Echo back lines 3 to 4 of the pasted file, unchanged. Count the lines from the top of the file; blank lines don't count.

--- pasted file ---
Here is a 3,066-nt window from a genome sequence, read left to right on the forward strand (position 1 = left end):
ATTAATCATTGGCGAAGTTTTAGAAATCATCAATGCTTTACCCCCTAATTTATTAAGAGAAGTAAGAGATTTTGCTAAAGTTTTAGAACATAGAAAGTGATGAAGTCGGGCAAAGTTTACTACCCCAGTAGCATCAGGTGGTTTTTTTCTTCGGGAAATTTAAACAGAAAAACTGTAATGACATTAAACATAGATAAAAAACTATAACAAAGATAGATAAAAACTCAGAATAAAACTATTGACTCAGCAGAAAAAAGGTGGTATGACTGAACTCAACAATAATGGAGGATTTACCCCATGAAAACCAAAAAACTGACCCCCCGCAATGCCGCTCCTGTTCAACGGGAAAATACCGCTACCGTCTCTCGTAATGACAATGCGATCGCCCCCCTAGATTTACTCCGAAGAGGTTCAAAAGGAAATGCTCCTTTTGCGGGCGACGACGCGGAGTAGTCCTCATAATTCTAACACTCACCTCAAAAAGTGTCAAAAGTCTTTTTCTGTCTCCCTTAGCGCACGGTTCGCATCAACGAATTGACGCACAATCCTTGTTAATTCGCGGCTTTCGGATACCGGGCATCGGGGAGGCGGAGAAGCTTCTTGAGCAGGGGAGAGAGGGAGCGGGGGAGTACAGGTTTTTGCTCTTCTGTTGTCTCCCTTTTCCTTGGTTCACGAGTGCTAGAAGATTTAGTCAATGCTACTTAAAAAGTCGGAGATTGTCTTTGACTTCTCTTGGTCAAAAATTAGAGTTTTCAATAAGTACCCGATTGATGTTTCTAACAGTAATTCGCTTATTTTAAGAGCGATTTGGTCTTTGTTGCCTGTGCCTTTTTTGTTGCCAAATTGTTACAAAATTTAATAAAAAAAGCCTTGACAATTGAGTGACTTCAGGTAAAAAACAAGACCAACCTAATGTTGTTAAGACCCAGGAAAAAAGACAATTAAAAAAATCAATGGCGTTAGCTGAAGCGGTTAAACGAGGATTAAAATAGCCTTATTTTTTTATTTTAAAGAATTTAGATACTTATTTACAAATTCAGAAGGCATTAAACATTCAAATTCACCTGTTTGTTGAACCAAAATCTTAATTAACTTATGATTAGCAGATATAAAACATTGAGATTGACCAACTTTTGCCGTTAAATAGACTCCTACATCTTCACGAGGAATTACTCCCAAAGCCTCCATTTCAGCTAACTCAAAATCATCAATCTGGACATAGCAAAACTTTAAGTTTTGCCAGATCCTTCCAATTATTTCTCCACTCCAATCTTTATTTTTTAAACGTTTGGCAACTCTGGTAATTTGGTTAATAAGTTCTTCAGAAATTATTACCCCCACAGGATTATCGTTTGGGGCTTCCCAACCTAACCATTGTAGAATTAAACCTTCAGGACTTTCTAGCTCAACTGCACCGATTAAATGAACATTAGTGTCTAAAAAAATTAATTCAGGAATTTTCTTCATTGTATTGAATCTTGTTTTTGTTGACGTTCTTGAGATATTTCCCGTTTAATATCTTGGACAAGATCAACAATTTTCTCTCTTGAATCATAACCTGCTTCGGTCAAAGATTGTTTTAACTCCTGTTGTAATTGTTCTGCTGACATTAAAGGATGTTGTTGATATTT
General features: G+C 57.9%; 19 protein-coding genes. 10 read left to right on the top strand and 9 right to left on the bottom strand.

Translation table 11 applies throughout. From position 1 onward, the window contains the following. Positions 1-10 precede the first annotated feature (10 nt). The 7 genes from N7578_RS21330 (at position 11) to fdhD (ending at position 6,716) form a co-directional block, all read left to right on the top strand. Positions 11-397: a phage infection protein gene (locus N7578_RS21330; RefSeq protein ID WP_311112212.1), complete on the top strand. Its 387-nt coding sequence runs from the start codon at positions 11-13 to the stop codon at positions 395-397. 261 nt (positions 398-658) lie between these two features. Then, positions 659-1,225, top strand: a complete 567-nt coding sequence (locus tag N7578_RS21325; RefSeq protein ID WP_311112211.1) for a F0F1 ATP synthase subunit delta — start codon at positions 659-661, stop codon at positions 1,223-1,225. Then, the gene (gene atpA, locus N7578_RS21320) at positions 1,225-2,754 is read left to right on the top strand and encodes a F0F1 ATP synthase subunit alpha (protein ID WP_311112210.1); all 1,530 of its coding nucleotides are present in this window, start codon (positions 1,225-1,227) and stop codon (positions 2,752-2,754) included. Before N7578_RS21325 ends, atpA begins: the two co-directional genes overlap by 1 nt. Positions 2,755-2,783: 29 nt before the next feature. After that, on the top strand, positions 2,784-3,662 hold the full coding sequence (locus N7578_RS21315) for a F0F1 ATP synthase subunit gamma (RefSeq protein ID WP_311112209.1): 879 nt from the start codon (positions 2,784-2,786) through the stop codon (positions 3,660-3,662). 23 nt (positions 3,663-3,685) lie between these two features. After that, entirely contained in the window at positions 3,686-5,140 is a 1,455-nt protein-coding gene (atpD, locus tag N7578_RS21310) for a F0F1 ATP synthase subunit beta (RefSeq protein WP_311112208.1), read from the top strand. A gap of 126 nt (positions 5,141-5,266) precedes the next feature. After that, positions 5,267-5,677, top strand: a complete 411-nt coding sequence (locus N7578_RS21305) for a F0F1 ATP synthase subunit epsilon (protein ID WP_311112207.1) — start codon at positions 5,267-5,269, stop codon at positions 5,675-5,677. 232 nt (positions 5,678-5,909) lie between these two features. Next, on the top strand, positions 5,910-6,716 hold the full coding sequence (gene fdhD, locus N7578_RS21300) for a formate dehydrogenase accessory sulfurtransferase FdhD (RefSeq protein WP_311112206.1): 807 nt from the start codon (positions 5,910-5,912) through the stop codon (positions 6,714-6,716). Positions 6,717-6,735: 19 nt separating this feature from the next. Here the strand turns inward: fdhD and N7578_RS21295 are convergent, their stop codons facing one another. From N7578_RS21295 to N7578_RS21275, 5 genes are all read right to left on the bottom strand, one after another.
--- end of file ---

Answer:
General features: G+C 57.9%; 19 protein-coding genes. 10 read left to right on the top strand and 9 right to left on the bottom strand.

Translation table 11 applies throughout. From position 1 onward, the window contains the following. Positions 1-10 precede the first annotated feature (10 nt). The 7 genes from N7578_RS21330 (at position 11) to fdhD (ending at position 6,716) form a co-directional block, all read left to right on the top strand. Positions 11-397: a phage infection protein gene (locus N7578_RS21330; RefSeq protein ID WP_311112212.1), complete on the top strand. Its 387-nt coding sequence runs from the start codon at positions 11-13 to the stop codon at positions 395-397. 261 nt (positions 398-658) lie between these two features. Then, positions 659-1,225, top strand: a complete 567-nt coding sequence (locus tag N7578_RS21325; RefSeq protein ID WP_311112211.1) for a F0F1 ATP synthase subunit delta — start codon at positions 659-661, stop codon at positions 1,223-1,225. Then, the gene (gene atpA, locus N7578_RS21320) at positions 1,225-2,754 is read left to right on the top strand and encodes a F0F1 ATP synthase subunit alpha (protein ID WP_311112210.1); all 1,530 of its coding nucleotides are present in this window, start codon (positions 1,225-1,227) and stop codon (positions 2,752-2,754) included. Before N7578_RS21325 ends, atpA begins: the two co-directional genes overlap by 1 nt. Positions 2,755-2,783: 29 nt before the next feature. After that, on the top strand, positions 2,784-3,662 hold the full coding sequence (locus N7578_RS21315) for a F0F1 ATP synthase subunit gamma (RefSeq protein ID WP_311112209.1): 879 nt from the start codon (positions 2,784-2,786) through the stop codon (positions 3,660-3,662). 23 nt (positions 3,663-3,685) lie between these two features. After that, entirely contained in the window at positions 3,686-5,140 is a 1,455-nt protein-coding gene (atpD, locus tag N7578_RS21310) for a F0F1 ATP synthase subunit beta (RefSeq protein WP_311112208.1), read from the top strand. A gap of 126 nt (positions 5,141-5,266) precedes the next feature. After that, positions 5,267-5,677, top strand: a complete 411-nt coding sequence (locus N7578_RS21305) for a F0F1 ATP synthase subunit epsilon (protein ID WP_311112207.1) — start codon at positions 5,267-5,269, stop codon at positions 5,675-5,677. 232 nt (positions 5,678-5,909) lie between these two features. Next, on the top strand, positions 5,910-6,716 hold the full coding sequence (gene fdhD, locus N7578_RS21300) for a formate dehydrogenase accessory sulfurtransferase FdhD (RefSeq protein WP_311112206.1): 807 nt from the start codon (positions 5,910-5,912) through the stop codon (positions 6,714-6,716). Positions 6,717-6,735: 19 nt separating this feature from the next. Here the strand turns inward: fdhD and N7578_RS21295 are convergent, their stop codons facing one another. From N7578_RS21295 to N7578_RS21275, 5 genes are all read right to left on the bottom strand, one after another.